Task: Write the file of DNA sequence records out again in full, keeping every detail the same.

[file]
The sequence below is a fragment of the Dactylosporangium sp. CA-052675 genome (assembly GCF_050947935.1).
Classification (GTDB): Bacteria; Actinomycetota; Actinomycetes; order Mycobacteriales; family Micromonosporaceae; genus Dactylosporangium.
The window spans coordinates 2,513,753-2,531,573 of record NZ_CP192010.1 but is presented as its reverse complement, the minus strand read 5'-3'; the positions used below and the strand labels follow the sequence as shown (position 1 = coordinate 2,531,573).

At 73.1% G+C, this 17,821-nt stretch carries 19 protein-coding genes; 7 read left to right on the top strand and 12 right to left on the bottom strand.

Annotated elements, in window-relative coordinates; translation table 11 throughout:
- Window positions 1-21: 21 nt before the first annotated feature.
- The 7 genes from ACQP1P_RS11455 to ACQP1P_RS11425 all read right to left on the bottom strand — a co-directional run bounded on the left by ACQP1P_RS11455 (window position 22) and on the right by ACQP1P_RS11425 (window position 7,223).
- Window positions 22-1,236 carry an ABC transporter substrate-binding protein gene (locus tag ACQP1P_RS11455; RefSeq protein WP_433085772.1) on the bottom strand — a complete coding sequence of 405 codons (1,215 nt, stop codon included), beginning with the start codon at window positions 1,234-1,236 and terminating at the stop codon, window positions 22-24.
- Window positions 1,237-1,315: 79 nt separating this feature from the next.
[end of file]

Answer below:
The sequence below is a fragment of the Dactylosporangium sp. CA-052675 genome (assembly GCF_050947935.1).
Classification (GTDB): Bacteria; Actinomycetota; Actinomycetes; order Mycobacteriales; family Micromonosporaceae; genus Dactylosporangium.
The window spans coordinates 2,513,753-2,531,573 of record NZ_CP192010.1 but is presented as its reverse complement, the minus strand read 5'-3'; the positions used below and the strand labels follow the sequence as shown (position 1 = coordinate 2,531,573).

At 73.1% G+C, this 17,821-nt stretch carries 19 protein-coding genes; 7 read left to right on the top strand and 12 right to left on the bottom strand.

Annotated elements, in window-relative coordinates; translation table 11 throughout:
- Window positions 1-21: 21 nt before the first annotated feature.
- The 7 genes from ACQP1P_RS11455 to ACQP1P_RS11425 all read right to left on the bottom strand — a co-directional run bounded on the left by ACQP1P_RS11455 (window position 22) and on the right by ACQP1P_RS11425 (window position 7,223).
- Window positions 22-1,236 carry an ABC transporter substrate-binding protein gene (locus tag ACQP1P_RS11455; RefSeq protein WP_433085772.1) on the bottom strand — a complete coding sequence of 405 codons (1,215 nt, stop codon included), beginning with the start codon at window positions 1,234-1,236 and terminating at the stop codon, window positions 22-24.
- Window positions 1,237-1,315: 79 nt separating this feature from the next.